Trial questions effectiveness of home pulse oximetry for COVID-19

PHILADELPHIA — According to a trial conducted by doctors and other healthcare professionals at the University of Pennsylvania.

Twenty-eight physicians and other healthcare professionals from the Perelman School of Medicine published a letter to the editor in the New England Journal of Medicine on April 6 with the results of their randomized trial evaluating a remote SMS monitoring program supplemented with home pulse oximeter oxygen saturation monitoring.

As part of the trial, they enrolled adults in their health system’s electronic health record with COVID-19 in COVID Watch, a two-week program involving automated text messages twice daily requesting information about dyspnoea, with prompt reminders from nurses if necessary.

From November 29, 2020 to February 5, 2021, they randomly assigned program patients to participate in either the standard monitoring program in addition to home pulse oximetry, or the standard program alone, in a 1:1 ratio. They provided patients in the pulse oximetry group with a pulse oximeter and monitored them for subjective symptoms or low or declining oxygen saturation. A total of 1,041 patients (606 of whom had test-confirmed COVID-19) were assigned to the standard program group, and 1,056 patients (611 of whom had test-confirmed COVID-19) were assigned to the oximetry group. of pulse. Of the patients in the pulse oximetry group, 77.7% submitted at least one pulse oximetry reading.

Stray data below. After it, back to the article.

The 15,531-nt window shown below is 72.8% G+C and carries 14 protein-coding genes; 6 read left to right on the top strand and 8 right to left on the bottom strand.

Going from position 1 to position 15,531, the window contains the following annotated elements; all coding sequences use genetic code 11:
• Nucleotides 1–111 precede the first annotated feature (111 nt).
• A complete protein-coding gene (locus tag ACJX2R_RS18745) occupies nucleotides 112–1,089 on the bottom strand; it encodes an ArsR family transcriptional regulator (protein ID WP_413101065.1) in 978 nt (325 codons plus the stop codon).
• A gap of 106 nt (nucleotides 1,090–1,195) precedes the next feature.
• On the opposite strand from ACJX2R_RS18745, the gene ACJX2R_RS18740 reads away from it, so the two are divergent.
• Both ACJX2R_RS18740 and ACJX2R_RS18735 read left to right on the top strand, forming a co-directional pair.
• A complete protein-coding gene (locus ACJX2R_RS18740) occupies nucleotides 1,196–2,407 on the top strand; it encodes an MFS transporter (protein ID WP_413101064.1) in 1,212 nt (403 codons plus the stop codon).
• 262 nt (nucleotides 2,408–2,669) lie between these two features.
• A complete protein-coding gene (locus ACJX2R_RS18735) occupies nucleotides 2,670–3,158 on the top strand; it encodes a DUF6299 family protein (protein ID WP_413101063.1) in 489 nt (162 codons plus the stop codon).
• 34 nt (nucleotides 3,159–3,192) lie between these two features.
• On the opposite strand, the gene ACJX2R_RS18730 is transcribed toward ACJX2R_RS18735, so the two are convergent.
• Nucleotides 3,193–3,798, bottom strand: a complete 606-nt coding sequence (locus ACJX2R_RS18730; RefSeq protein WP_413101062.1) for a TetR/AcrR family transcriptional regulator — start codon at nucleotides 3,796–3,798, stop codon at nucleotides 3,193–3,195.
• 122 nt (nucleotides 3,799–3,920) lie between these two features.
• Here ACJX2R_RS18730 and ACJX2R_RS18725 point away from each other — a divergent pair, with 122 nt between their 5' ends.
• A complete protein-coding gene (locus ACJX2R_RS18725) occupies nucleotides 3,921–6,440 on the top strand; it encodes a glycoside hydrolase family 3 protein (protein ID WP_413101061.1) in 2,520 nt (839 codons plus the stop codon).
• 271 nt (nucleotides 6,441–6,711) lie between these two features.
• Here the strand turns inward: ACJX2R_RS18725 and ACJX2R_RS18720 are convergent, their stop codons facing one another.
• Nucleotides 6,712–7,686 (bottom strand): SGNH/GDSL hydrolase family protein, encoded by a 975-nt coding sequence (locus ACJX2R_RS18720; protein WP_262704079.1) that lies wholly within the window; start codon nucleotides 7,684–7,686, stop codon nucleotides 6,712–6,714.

Among patients with test-confirmed COVID-19, they found that there was no significant difference between the groups in the number of days they were alive and out of hospital at 30 days ( mean, 29.4 days in the pulse oximetry group and 29.5 days in the standard program group; P = 0.58; difference, -0.1 day; 95% confidence interval [CI]-0.4 to 0.2)

Sara H. Byrd